Cost utility analysis of intramedullary nailing and skeletal traction treatment for patients with femoral shaft fractures in Malawi
Background and purpose — In Malawi, both skeletal traction (ST) and intramedullary nailing (IMN) are used in the treatment of femoral shaft fractures, ST being the mainstay treatment. Previous studies have found that IMN has improved outcomes and is less expensive than ST. However, no cost-effectiveness analyses have yet compared IMN and ST in Malawi. We report the results of a cost-utility analysis (CUA) comparing treatment using either IMN or ST.
Patients and methods — This was an economic evaluation study, where a CUA was done using a decision-tree model from the government healthcare payer and societal perspectives with an 1-year time horizon. We obtained EQ5D-3L utility scores and probabilities from a prospective observational study assessing quality of life and function in 187 adult patients with femoral shaft fractures treated with either IMN or ST. The patients were followed up at 6 weeks, and 3, 6, and 12 months post-injury. Quality adjusted life years (QALYs) were calculated from utility scores using the area under the curve method. Direct treatment costs were obtained from a prospective micro costing study. Indirect costs included patient lost productivity, patient transportation, meals, and childcare costs associated with hospital stay and follow-up visits. Multiple sensitivity analyses assessed model uncertainty.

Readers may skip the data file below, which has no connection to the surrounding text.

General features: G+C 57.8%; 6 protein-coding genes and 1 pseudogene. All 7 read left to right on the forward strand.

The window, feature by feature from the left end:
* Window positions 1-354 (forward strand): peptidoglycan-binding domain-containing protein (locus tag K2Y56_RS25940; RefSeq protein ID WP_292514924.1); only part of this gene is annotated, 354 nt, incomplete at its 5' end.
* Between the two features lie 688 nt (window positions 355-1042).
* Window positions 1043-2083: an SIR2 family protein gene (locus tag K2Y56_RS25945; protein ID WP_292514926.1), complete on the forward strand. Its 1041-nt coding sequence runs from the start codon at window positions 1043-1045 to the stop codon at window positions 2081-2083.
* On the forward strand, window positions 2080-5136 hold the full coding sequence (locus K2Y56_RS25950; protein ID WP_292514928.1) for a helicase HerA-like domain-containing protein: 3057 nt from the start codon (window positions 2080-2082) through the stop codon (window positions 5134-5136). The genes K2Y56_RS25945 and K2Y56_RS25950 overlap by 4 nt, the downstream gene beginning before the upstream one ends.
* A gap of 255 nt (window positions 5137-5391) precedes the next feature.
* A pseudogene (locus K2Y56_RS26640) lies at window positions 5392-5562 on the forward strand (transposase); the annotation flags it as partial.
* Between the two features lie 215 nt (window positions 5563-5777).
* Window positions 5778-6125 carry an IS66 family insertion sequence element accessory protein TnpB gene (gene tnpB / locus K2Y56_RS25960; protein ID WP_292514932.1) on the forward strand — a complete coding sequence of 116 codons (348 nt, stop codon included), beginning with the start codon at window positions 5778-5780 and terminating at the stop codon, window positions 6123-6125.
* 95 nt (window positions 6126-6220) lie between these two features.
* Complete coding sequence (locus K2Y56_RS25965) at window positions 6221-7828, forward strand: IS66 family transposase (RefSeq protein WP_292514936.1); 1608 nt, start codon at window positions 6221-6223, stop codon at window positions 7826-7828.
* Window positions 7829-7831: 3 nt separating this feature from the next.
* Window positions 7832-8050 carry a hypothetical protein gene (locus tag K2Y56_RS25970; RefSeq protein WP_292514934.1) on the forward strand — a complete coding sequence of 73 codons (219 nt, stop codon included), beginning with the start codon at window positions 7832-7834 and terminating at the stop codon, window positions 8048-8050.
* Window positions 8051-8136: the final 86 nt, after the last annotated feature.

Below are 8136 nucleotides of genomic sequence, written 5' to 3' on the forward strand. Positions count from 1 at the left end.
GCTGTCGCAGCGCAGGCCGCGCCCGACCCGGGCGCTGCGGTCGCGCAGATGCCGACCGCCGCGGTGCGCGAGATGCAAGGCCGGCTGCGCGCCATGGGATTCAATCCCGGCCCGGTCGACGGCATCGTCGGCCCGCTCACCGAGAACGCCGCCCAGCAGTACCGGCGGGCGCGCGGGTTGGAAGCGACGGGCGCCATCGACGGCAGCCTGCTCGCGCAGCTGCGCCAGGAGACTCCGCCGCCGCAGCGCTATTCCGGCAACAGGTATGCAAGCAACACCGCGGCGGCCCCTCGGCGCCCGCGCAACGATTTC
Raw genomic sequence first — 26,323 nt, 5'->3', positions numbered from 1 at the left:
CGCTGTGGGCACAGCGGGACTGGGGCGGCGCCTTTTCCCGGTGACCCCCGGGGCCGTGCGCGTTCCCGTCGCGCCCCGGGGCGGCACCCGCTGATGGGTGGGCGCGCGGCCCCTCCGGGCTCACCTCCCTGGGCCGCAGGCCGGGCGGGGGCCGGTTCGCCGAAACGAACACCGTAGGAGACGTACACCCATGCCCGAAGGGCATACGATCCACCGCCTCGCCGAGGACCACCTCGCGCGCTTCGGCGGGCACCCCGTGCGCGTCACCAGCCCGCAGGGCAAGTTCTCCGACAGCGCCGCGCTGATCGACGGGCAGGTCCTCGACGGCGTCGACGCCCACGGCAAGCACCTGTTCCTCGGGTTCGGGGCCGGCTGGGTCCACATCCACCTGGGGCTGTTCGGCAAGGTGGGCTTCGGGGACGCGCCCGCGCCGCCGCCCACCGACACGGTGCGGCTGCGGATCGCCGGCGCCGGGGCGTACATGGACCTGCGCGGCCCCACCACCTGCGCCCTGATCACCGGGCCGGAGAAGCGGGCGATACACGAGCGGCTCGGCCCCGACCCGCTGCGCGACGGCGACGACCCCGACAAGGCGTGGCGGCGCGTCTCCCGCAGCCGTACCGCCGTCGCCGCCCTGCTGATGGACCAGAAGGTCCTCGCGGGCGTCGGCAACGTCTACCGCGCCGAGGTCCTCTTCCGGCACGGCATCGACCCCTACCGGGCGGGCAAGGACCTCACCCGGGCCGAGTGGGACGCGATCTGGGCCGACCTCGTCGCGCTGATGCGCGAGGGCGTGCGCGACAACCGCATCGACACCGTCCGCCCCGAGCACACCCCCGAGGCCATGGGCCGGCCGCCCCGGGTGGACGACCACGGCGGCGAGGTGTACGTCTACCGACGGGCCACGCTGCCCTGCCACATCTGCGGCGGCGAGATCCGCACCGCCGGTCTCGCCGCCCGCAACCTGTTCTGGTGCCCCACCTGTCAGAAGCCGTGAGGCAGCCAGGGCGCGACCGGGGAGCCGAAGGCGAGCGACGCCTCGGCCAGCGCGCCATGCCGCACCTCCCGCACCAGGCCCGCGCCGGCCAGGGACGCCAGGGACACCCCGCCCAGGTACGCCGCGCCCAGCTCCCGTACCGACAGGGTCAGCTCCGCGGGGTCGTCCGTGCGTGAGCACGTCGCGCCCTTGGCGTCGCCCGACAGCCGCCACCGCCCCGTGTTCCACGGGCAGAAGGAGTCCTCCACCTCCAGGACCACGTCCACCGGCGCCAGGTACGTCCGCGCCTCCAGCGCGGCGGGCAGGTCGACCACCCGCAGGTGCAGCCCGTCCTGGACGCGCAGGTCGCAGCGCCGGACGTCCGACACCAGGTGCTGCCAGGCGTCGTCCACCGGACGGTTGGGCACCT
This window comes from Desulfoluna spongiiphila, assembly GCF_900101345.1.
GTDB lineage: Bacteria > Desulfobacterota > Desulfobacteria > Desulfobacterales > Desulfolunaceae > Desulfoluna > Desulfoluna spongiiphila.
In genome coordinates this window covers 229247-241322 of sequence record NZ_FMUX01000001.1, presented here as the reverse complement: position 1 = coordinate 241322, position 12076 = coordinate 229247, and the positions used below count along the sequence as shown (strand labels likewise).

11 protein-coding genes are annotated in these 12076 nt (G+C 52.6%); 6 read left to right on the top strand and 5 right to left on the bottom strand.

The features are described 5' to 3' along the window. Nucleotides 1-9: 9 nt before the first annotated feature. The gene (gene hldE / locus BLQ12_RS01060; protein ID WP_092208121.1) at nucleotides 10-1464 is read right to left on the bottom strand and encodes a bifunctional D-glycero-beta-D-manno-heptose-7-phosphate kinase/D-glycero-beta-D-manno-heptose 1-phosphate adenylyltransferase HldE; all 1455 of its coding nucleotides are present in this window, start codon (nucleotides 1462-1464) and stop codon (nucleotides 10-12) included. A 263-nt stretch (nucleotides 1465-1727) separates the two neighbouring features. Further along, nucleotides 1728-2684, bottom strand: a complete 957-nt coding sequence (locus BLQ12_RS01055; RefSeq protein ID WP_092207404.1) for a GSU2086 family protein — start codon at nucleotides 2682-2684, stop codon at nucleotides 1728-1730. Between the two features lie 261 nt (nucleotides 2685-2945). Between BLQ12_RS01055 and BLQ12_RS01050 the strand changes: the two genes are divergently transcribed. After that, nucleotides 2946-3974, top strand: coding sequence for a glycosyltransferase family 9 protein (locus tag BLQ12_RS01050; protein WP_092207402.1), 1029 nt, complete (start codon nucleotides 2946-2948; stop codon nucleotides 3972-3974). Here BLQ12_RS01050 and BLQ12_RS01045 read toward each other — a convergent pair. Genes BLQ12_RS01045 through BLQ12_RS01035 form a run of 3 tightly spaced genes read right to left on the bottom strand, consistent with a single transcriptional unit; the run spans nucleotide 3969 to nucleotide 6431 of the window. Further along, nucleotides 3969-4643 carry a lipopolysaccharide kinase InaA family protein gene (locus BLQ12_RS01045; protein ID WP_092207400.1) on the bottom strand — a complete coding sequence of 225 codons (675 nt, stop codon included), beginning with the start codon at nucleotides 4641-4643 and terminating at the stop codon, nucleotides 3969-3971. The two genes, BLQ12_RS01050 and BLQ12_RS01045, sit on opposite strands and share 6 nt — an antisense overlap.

Results — Total treatment costs were higher for ST ($1,349) compared with IMN ($1,122). QALYs were lower for ST than IMN, 0.71 (95% confidence interval [CI] 0.66– 0.76) and 0.77 (CI 0.71–0.82) respectively. Based on lower cost and higher utility, IMN was the dominant strategy. IMN remained dominant in 94% of simulations. IMN would be less cost-effective than ST at a total procedure cost exceeding $880 from the payer’s perspective, or $1,035 from the societal perspective.
Interpretation — IMN was cost saving and more effective than ST in the treatment of adult femoral shaft fractures in Malawi, and may be an efficient use of limited healthcare resources.
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Copyright (c) 2021 Linda Chokotho, Claire A Donnelley, Sven Young, Brian C Lau, Hao-Hua Wu, Nyengo Mkandawire, Jan-Erik Gjertsen, Geir Hallan, Kiran J Agarwal-Harding, David Shearer
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